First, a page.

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SN1 Reaction SN2 Reaction SN1 vs.

SN2 Summary

Stereochemistry Stereochemistry SN1 SN2


Substitution occurs with a mixture of retention and inversion at a Substitution occurs with inversion of configuration at chiral centers
stereocenter
Br CN
Bonds Bonds Rate Law Unimolecular Bimolecular
Br HO OH Na C N Formed Broken (substrate only) (substrate and nucleophile)
H 2O + Na Br
3 1 3 1 3 1
4 2 4 2 C2 CN C2 Br
+ H 3O Br 3 1 3 1
2 2 2
One stereoisomer One stereoisomer "Big Barrier" Carbocation Steric hindrance
stability
inversion!
retention inversion
This substitution reaction results in an inversion of configuration at C-2
Alkyl halide
(electrophile) 3 > 2 >>1 1 > 2 >>3
Rate Law Rate Law (fastest) (fastest)
The rate of the reaction is ONLY sensitive to the concentration of The rate of the reaction is sensitive to the concentration of the
the substrate (and not the nucleophile) substrate AND the nucleophile
Nucleophile Weak (generally Strong (generally
Br HO Br CN
H 2O Na C N neutral) bearing a negative
4 2 4 2 + H 3O Br Rate = k [RBr] 4 2 4 2 + NaBr Rate = k [RBr] [ CN] charge)
3 1 3 1 3 1 3 1

Solvent Polar protic Polar aprotic


(e.g. alcohols) (e.g. DMSO, acetone)
Rate Rate Rate Rate

(doubling the (doubling the


Stereochemistry Mix of retention Inversion
1 2 3 4 1 2 3 4 concentration of 1 2 3 4 1 2 3 4 concentration of and inversion
] water has no [ Br ] [ :CN ] CN doubles the rate)
[ [ H 2O ]
Br effect on the rate)

Substrate Substrate Comparing SN1 vs. SN2 reactions


The key skill to start with is identifying the leaving group
Fastest for tertiary, slowest for primary Slowest for tertiary, fastest for primary (methyl even faster) Look for halogens (Cl, Br, I) or tosylates/mesylates (OTs, OMs)
Rate Br NC
Rate Alternatively, look for alcohols (OH) if acid is present
Br HO Na C N
H 2O 1.2 10 6
Tertiary
2 2 < 0.001
Tertiary + H 3O Br 4
3 1
4
3 1 Once you've identified the leaving group, instpect the carbon it is
2 2
3 1 50C 3 1 attached to. How many carbons is that carbon connected to? That
will tell you if the carbon is primary, secondary, or tertiary. If there are
Br CN no attached carbons, that's the special case of "methyl" (SN 2 for sure!)
Na C N 1
Br OH Secondary
H 2O 2 2 If the carbon is tertiary, it's likely SN1. You can rule out SN 2 due to steric
Secondary + H 3O Br 11.6 4
3 1
4
3 1
hindrance.
2 2
3 1 50C 3 1 If the carbon is primary, it's likely SN 2. You can rule out SN1 due to the fact that
Na C N primary carbocations are unstable [one exception: resonance stabilized
Primary Br CN ~20 carbocations].
Br OH 4 2 4 2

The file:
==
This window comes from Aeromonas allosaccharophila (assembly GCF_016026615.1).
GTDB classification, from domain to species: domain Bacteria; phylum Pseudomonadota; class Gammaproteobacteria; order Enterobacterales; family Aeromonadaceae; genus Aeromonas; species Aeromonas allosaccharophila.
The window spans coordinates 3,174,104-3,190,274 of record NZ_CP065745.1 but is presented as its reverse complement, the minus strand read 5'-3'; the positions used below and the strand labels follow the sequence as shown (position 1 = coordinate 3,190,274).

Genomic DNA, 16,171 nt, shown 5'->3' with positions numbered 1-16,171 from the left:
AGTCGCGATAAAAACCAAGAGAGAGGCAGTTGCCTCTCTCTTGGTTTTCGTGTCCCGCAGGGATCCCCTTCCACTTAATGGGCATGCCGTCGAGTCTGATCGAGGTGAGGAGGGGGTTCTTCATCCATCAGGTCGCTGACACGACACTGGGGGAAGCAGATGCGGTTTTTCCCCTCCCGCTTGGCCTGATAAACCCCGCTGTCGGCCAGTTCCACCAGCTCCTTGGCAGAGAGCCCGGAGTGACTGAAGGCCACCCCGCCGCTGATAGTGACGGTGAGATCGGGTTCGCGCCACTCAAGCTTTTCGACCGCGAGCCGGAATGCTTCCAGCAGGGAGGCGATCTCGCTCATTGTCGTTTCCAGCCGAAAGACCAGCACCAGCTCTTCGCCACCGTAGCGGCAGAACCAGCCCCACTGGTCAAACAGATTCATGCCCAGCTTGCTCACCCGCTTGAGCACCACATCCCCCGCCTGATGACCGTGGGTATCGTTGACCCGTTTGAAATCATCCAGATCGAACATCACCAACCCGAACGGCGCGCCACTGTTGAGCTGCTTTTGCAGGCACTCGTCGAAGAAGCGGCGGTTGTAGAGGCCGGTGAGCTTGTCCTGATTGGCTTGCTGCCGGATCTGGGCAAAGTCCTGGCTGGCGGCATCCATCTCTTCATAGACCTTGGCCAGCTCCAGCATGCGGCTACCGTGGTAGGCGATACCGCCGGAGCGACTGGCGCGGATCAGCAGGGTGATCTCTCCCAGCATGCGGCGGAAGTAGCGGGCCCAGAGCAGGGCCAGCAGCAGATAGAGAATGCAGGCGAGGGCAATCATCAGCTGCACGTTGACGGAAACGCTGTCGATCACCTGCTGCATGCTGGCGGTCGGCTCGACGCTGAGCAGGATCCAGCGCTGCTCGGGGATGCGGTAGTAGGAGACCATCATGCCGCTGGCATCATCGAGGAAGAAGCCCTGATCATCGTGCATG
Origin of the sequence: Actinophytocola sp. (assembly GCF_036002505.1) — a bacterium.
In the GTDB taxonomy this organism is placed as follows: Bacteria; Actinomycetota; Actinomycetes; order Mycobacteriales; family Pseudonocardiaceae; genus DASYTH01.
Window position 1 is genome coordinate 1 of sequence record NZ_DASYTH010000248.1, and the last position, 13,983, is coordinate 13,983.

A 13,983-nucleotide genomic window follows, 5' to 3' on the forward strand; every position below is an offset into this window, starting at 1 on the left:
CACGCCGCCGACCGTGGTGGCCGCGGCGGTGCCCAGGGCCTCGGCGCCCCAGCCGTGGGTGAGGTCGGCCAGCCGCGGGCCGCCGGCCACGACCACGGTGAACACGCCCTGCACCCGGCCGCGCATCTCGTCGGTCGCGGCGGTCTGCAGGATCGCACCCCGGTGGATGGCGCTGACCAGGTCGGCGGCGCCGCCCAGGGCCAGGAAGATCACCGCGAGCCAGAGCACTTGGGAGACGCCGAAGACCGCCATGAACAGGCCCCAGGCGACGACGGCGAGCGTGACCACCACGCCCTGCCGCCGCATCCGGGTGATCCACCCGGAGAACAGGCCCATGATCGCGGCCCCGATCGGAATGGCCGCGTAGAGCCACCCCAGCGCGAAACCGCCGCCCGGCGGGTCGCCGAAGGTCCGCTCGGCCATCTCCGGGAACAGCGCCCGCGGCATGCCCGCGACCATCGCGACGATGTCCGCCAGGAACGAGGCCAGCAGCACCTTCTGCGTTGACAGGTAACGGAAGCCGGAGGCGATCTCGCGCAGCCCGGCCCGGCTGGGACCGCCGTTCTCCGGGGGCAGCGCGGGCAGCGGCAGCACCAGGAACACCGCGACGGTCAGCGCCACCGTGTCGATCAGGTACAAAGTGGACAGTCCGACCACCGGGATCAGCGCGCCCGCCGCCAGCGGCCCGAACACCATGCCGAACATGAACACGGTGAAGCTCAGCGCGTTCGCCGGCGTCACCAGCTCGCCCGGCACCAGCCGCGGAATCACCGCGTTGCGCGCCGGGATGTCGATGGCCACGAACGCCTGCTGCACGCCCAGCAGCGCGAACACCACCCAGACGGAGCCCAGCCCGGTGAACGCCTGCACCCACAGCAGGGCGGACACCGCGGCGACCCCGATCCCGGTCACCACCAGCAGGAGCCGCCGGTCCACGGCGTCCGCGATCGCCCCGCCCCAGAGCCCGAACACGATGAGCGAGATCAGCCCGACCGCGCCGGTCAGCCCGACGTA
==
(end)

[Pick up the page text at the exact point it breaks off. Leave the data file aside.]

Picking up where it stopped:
H 2O 1 3 1 3 1
Primary + H 3O Br
1 1 Next, examine the nucleophile. A negatively charged nucleophile
2 50C 2
Na C N generally indicates an SN 2 reaction. A neutral nucleophile (such as
(likely occuring through SN 2 mechanism) Methyl Br CN ~1000 H 2O or ROH) generally indicates an SN1 reaction.
H 3C H 3C
From "March's Advanced Organic Chemistry", 5th Ed. p. 431 1
Finally, check the solvent. A polar aprotic solvent (such as DMSO,
acetone, acetonitrile, or DMF) generally indicates SN 2, whereas a
Mechanism H
1
Step 1: Loss of
Mechanism polar protic solvent such as H 2O or ROH generally indicates SN1
Br leaving group (slow) One step (backside attack) conditions.
Stepwise - leaving group 2
3
leaves (slow) forming a In the "backside attack", the nucleophile attacks the substrate from the backside
(S) alkyl halide
carbocation, which is then 4
in a single step, resulting in inversion of configuration.
attacked by a nucleophile
(fast)
H
1
H
+
H 1 If you found this useful, click here
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Br 1 H N C Br N C Br N C
H H 2 2
3
1 Path A 3

H 2O 2
OH 2 3
2 OH 2 4
partial bonds!
4
chemistry cheat sheets !
3
Path B 4
(S) (S) (R)
(R) OH 2 Transition state
4
Carbocation
H H Explains bimolecular rate law (depends on conc. of nucleophile and substrate)
Step 3: Step 2: Attack of nucleophile Step 3: Explains inversion of stereochemistry
deprotonation on carbocation (fast) deprotonation Explains sensitivity to steric hindrance (bulky groups slow down backside attack)
Can occur from either side of
H 1 the flat carbocation 1 H This is called the SN2 mechanism
(Path A or Path B) (Substitution, Nucleophilic, bimolecular)
HO 2 2 OH
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3 3

(R) 4 4 (S) Questions, comments? james@masterorganicchemistry.com


Path A gives inversion (R) Path B gives retention (S)